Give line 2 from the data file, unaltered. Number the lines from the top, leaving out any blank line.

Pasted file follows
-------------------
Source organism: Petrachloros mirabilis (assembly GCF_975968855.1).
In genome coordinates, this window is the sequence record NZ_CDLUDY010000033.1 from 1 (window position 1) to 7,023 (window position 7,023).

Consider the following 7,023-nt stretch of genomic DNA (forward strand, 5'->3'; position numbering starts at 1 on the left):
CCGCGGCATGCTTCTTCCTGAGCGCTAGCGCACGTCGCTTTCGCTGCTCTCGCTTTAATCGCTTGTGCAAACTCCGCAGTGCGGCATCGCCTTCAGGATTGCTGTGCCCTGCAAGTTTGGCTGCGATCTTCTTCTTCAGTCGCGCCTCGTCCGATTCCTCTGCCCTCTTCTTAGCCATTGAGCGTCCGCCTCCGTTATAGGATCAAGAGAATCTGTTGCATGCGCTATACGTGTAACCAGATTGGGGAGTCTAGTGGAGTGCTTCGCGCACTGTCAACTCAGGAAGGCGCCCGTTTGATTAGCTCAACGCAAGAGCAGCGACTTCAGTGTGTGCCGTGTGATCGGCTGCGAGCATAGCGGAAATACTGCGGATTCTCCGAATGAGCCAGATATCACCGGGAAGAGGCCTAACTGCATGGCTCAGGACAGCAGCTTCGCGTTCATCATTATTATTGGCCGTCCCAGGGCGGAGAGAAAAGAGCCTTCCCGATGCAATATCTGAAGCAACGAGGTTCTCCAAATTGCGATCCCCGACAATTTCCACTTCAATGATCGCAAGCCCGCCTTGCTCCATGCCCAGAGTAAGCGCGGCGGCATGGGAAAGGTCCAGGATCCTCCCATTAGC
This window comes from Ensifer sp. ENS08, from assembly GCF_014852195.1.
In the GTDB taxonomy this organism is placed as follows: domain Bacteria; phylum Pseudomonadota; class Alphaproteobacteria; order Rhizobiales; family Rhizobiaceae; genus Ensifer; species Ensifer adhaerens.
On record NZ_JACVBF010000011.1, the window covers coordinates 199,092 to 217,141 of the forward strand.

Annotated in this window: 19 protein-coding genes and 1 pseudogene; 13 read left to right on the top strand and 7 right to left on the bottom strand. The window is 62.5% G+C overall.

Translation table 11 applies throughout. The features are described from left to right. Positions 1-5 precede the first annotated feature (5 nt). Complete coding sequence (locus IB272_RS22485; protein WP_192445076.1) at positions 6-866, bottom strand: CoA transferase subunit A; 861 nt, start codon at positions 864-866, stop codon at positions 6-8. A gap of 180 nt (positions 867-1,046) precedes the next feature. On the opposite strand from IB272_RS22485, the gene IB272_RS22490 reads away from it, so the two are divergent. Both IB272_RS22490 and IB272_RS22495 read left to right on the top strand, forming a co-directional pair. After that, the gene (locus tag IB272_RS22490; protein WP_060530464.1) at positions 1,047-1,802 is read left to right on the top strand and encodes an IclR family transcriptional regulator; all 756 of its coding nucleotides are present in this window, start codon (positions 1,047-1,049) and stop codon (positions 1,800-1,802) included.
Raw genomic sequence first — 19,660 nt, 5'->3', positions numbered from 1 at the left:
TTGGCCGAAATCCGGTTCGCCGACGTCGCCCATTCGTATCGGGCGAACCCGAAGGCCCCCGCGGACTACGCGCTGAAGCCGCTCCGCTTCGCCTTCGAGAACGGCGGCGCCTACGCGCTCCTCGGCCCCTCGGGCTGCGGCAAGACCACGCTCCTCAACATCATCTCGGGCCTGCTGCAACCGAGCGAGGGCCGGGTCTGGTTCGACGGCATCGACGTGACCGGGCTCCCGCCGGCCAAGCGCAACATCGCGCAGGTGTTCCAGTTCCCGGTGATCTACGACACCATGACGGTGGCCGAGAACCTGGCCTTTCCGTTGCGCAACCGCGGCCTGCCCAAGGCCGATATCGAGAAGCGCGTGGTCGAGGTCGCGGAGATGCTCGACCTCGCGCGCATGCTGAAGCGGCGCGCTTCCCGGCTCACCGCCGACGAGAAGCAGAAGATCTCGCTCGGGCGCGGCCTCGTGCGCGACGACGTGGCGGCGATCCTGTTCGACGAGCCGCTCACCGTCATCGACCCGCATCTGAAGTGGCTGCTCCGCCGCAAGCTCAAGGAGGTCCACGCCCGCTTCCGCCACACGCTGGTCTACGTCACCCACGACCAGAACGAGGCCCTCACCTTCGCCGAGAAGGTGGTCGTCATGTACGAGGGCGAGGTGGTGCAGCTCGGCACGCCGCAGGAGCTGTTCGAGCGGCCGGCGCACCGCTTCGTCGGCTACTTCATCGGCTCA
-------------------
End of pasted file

In genome coordinates, this window is the sequence record NZ_CDLUDY010000033.1 from 1 (window position 1) to 7,023 (window position 7,023).